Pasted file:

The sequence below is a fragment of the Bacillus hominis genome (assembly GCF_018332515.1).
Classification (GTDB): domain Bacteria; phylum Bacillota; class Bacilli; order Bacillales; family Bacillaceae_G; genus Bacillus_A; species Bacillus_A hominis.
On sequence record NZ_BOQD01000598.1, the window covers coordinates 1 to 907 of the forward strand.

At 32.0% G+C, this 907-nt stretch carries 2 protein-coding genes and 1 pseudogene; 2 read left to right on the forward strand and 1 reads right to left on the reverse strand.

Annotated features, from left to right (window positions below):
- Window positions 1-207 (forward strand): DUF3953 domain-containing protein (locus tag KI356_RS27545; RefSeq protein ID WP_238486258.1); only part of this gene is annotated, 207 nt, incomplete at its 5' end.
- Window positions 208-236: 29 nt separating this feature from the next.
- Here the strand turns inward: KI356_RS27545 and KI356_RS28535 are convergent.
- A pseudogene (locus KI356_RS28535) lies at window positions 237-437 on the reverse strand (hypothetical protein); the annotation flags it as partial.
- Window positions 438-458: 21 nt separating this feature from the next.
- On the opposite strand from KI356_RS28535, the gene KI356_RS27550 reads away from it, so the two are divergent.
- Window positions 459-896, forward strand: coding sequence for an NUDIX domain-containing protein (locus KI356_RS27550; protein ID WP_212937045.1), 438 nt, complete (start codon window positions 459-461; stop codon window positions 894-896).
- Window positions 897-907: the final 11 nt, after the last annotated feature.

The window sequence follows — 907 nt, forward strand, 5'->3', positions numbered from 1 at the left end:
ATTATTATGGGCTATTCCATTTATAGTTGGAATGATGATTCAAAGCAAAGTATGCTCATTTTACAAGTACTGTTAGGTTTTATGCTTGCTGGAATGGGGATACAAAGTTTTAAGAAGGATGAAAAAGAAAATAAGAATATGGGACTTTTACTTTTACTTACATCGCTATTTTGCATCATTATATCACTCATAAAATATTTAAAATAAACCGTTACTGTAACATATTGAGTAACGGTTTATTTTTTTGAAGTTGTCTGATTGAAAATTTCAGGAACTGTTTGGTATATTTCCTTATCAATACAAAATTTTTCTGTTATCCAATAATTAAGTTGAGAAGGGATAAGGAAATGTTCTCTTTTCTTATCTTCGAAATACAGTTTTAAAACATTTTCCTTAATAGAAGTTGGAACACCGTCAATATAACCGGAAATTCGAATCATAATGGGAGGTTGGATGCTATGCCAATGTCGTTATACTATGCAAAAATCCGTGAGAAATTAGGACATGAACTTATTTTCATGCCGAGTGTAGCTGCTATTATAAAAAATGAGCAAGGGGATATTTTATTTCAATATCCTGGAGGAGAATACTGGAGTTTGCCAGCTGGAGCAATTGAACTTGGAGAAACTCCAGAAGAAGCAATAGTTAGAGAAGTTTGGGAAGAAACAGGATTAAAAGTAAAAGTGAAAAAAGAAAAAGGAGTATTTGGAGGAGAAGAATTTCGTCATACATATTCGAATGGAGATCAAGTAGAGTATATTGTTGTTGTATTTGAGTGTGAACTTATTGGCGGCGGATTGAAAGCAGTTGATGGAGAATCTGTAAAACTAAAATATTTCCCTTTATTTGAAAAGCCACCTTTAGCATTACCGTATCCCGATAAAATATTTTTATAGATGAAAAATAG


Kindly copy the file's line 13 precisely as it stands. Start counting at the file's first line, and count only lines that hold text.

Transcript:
- Window positions 897-907: the final 11 nt, after the last annotated feature.